As far as double dipping on the Chase Sapphire card, I’m happy to report a success! Maggie and I have been discussing the possibility of taking advantage of the big sign up bonus from the Chase Sapphire card for a second time. Chase approved the card immediately and I’m busy spending away to get my $400.

I have the Chase Sapphire card, and the end of the “Fee Waived” year is rapidly approaching. Could I just call them and have my card “downgraded” to a no-fee account, or do I actually have to close the account to avoid the annual fee? – Alitass

Alitass,
Sometimes I have found that if you call Chase and tell them you want to cancel because of the annual fee, they’ll offer another card you can switch to without an annual fee. It is worth a shot to ask when you call. However, I usually like to cancel a card like the Chase Sapphire so I can recycle the sign up bonus like I discussed with Maggie above.

Thanks for the added comments on organizing all of this. When you first started out did you start with such a long list or did you start smaller? – Martha

Hi Martha,
I looked back through all my notes from years ago. At some point, I started keeping all my notes in one file for future reference. The earliest application spree I could find in that file was from March of 2006. On that spree, I applied for 25 accounts. For my 2007 spree, I applied for 22 accounts.
Over time, I’ve gotten much pickier about which accounts I want, so the list has actually gotten shorter!

I do have a question, and please forgive my ignorance because I’ve only ever had two credit cards so don’t have a lot of experience with credit cards. My credit score is very good though.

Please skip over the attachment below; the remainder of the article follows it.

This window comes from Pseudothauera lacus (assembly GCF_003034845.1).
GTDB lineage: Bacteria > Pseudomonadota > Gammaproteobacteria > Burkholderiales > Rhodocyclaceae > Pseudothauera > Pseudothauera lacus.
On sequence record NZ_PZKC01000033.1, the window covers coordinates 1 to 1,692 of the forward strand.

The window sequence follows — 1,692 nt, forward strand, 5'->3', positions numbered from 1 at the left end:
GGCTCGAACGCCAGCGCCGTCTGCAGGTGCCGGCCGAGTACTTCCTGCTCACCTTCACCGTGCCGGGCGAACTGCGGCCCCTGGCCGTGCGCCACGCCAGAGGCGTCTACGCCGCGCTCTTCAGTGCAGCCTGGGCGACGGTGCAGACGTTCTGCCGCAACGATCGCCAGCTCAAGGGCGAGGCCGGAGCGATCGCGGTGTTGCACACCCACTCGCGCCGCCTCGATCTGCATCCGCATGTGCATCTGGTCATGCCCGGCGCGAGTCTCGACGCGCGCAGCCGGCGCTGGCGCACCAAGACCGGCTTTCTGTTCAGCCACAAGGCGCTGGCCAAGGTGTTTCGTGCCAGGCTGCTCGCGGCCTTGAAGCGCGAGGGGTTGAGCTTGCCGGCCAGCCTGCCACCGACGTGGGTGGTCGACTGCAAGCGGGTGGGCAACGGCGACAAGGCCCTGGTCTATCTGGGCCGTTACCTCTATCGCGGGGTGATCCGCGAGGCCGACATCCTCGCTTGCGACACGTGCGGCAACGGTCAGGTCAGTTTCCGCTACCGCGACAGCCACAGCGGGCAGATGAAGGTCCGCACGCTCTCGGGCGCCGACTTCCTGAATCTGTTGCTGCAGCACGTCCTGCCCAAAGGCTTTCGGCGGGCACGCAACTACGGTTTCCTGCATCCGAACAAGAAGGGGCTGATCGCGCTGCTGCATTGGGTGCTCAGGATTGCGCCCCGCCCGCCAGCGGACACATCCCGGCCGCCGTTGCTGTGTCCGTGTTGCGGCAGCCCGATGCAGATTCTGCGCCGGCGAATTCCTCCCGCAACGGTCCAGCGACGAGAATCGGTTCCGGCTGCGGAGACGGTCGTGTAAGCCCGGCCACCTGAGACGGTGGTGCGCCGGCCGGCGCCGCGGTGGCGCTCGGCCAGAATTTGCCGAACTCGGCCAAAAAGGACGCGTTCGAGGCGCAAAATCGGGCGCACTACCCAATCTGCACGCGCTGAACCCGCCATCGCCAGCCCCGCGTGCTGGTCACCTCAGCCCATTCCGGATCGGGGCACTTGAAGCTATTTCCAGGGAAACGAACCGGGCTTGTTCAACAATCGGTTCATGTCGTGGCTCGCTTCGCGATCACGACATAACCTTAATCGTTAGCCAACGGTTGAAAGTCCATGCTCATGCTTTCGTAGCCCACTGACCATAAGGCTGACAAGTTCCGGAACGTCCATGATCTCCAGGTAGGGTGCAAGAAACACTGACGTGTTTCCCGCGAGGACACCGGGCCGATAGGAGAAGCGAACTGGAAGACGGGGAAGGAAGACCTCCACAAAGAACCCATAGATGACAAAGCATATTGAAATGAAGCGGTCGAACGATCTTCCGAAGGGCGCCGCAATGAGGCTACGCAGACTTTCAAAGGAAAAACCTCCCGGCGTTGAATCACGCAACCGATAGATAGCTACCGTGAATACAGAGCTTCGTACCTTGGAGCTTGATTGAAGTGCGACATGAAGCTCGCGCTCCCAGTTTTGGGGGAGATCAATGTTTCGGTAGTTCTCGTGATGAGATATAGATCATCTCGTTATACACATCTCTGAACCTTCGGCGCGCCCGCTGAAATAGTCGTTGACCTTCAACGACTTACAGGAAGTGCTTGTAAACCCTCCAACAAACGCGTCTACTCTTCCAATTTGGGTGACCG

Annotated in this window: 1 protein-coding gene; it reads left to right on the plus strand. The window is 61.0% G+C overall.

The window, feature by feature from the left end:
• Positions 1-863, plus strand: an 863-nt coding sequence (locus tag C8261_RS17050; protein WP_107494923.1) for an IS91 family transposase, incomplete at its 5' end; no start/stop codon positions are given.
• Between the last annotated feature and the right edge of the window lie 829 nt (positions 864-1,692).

So basically what you’ve been doing is opening an account with all these credit cards, grabbing the reward, then closing the accounts? I personally don’t see any reason why somebody would want more than a few credit cards at a time so I’m assuming that’s what you’re doing?
So unless I’m missing anything else doing this kind of thing seems like a no-brainer if you already have a decent credit score and are willing to put the effort (which appears to be pretty minimal in itself) into it?
- Paul

Hi Paul,
As far as my adventures with credit cards, yes, I open the account to get the bonus. However, I don’t usually close the account (unless it has an annual fee that will kick in a year from now).

I have lots of cards, many that I use on a rotating basis for cash back (Quarterly 2012 5% Rotating Cash Rewards Credit Cards), many of the others I use for other deals they send my way (like 0% balance transfers).
Yes you are right, I find it to be a no-brainer, and it’s essentially free money just for playing with money.

I will add that it does take some work to manage it all (but a detailed spreadsheet helps with that), and it’s not for everyone (my friends and family think I’m crazy!) Since it’s my hobby, I find it to be a very fulfilling way to spend my time while my kiddos are napping!

More Thoughts on the Spree

Since there was so much discussion and interest about the impact on my credit score, I decided to track it before, during and after the application spree. I’m putting together another article detailing how it went. Stay tuned!